“The view talks of the sinews of L.A.,” he says. “You see the river, the freeways, the railroad tracks. To me, that is what L.A. is all about.”
Perry, who admits that his OLOCD is “a peculiar hobby,” says he’s done adding to his collection. He has turned his attention to the SS United States Conservancy, a nonprofit organization dedicated to the ship’s restoration, where he is in charge of a project to archive still images and films related to the ship, its crew and its passengers. He is also spearheading an hourlong documentary about the ship.
“It’s an important piece of Americana that has been largely forgotten,” he says. “It was the greatest, safest, fastest ship.”
Though he’s speaking about the SS United States, Perry could be describing his own collection.
“It’s a connection with an era that we just don’t have anymore.”
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Mark B. Perry on his vast collection of cruise-related ephemera:
What would you carry out of a burning building?
Besides my dog Blanche? I’d try to grab the movies. They are one-of-a kind, irreplaceable. When I have a party, nonship people gravitate to them.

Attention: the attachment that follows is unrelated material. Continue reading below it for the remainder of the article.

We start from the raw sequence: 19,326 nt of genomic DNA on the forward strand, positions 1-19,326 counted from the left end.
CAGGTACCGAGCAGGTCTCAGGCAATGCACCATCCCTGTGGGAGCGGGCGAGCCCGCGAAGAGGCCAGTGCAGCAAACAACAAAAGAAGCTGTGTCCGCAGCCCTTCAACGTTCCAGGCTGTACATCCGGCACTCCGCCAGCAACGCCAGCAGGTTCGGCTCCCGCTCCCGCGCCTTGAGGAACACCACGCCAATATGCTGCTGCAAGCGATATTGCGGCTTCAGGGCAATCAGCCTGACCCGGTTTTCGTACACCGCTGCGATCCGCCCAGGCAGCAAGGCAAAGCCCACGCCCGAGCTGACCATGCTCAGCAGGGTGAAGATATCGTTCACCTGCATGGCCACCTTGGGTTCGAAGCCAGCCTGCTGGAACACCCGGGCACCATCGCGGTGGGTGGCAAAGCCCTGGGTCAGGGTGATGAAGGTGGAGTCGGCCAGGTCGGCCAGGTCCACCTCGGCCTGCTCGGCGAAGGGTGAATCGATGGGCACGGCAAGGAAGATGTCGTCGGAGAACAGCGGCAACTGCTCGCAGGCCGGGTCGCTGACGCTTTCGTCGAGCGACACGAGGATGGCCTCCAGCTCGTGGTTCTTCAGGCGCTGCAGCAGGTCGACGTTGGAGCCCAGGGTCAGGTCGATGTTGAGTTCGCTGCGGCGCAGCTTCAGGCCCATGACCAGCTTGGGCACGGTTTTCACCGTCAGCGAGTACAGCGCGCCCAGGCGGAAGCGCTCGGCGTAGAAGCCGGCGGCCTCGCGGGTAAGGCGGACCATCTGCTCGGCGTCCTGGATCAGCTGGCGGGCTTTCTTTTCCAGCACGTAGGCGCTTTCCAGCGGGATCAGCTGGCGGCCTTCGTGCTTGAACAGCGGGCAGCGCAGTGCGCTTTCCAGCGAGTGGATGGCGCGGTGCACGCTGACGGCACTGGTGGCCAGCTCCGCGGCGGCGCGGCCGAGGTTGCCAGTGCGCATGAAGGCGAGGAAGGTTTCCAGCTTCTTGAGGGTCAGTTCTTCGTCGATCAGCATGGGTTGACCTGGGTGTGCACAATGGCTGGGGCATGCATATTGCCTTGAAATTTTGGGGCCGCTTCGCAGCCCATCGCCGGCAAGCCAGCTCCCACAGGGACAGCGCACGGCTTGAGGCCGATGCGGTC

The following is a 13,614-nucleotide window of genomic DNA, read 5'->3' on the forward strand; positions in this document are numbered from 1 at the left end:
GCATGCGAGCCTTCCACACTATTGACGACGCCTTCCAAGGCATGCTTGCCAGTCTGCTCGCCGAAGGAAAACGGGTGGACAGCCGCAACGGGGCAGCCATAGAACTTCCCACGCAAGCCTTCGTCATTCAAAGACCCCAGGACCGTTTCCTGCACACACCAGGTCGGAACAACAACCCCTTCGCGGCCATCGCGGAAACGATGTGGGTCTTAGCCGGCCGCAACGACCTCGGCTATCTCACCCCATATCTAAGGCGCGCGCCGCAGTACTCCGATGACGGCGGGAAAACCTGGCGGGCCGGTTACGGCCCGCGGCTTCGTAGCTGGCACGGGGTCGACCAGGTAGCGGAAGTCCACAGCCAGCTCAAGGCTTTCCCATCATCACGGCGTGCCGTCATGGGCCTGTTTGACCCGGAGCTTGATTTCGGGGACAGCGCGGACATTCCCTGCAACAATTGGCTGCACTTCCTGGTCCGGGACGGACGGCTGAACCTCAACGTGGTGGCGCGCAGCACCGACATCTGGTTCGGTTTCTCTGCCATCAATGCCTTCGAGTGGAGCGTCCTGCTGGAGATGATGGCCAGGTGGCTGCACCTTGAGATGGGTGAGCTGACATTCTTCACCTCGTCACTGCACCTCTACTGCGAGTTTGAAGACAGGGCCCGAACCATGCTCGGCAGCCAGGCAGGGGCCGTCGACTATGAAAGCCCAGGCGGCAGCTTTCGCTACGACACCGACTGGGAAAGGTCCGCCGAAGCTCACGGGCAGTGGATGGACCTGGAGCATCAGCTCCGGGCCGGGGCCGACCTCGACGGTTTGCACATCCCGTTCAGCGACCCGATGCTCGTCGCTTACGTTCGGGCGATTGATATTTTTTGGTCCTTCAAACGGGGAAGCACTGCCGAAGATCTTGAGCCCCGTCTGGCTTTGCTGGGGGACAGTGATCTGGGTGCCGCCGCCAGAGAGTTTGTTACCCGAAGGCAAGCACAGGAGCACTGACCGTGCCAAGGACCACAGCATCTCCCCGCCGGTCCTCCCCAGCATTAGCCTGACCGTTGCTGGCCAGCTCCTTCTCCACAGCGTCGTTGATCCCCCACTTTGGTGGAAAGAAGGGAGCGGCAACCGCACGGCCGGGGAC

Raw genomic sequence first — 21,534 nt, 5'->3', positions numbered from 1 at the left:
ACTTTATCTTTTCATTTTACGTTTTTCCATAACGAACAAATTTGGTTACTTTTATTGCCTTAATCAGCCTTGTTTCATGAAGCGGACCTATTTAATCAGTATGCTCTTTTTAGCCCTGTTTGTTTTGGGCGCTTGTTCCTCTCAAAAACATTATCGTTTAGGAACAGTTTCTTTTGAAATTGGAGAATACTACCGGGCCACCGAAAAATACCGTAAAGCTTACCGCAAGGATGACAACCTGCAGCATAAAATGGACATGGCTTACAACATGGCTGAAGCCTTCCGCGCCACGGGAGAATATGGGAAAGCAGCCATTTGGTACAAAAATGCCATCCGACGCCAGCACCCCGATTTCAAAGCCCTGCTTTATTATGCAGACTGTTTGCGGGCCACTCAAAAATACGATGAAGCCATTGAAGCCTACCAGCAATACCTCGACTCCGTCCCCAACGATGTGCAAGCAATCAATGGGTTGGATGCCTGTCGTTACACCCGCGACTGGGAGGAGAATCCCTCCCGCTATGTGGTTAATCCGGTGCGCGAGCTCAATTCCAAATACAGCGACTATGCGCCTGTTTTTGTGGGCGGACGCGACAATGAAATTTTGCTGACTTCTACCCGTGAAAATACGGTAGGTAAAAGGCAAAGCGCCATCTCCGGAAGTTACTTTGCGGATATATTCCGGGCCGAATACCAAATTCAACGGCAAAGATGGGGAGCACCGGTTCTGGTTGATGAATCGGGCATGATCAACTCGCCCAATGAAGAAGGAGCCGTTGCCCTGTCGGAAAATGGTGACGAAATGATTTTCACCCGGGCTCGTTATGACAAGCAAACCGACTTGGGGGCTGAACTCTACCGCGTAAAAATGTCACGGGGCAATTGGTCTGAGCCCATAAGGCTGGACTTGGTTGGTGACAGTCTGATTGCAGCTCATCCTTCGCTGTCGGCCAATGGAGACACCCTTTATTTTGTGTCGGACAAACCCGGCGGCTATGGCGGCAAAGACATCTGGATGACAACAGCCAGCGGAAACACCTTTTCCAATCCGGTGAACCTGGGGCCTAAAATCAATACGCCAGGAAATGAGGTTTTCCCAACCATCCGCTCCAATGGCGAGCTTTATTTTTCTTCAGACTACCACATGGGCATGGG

Those amateur movies shot by passengers and crew decades ago? What, no “Titanic”?
I’m interested in the story of the Titanic but not the ship. I don’t think it’s a pretty ship. I prefer ships that actually did what they were designed to do -- stay afloat.
What items do ship geeks flock to when they visit your collection?
They always want to see the latest films I have. They are quaint and bring the ships to life in a way that documentary films don’t. They see the ships as they were experienced by everyday people.
Where do you get this stuff?
EBay, Christie’s. There are dealers who specialize in this kind of thing: Richard Faber in New York, Don Leavitt of www.nautiques.net, www.cabinclass.com, www.sskenschultz.com, Mitchell Mart in Miami. They sometimes call me, and I tell them I’m going to change my phone number.
How do you choose a piece?
It’s a gut reaction. First and foremost, it has to do with one of my top 15 ships. It depends on what ship it comes from.
Where do the pieces go from here?
My biggest regret about dying is that I won’t be able to attend my own estate sale.
-- Lisa Boone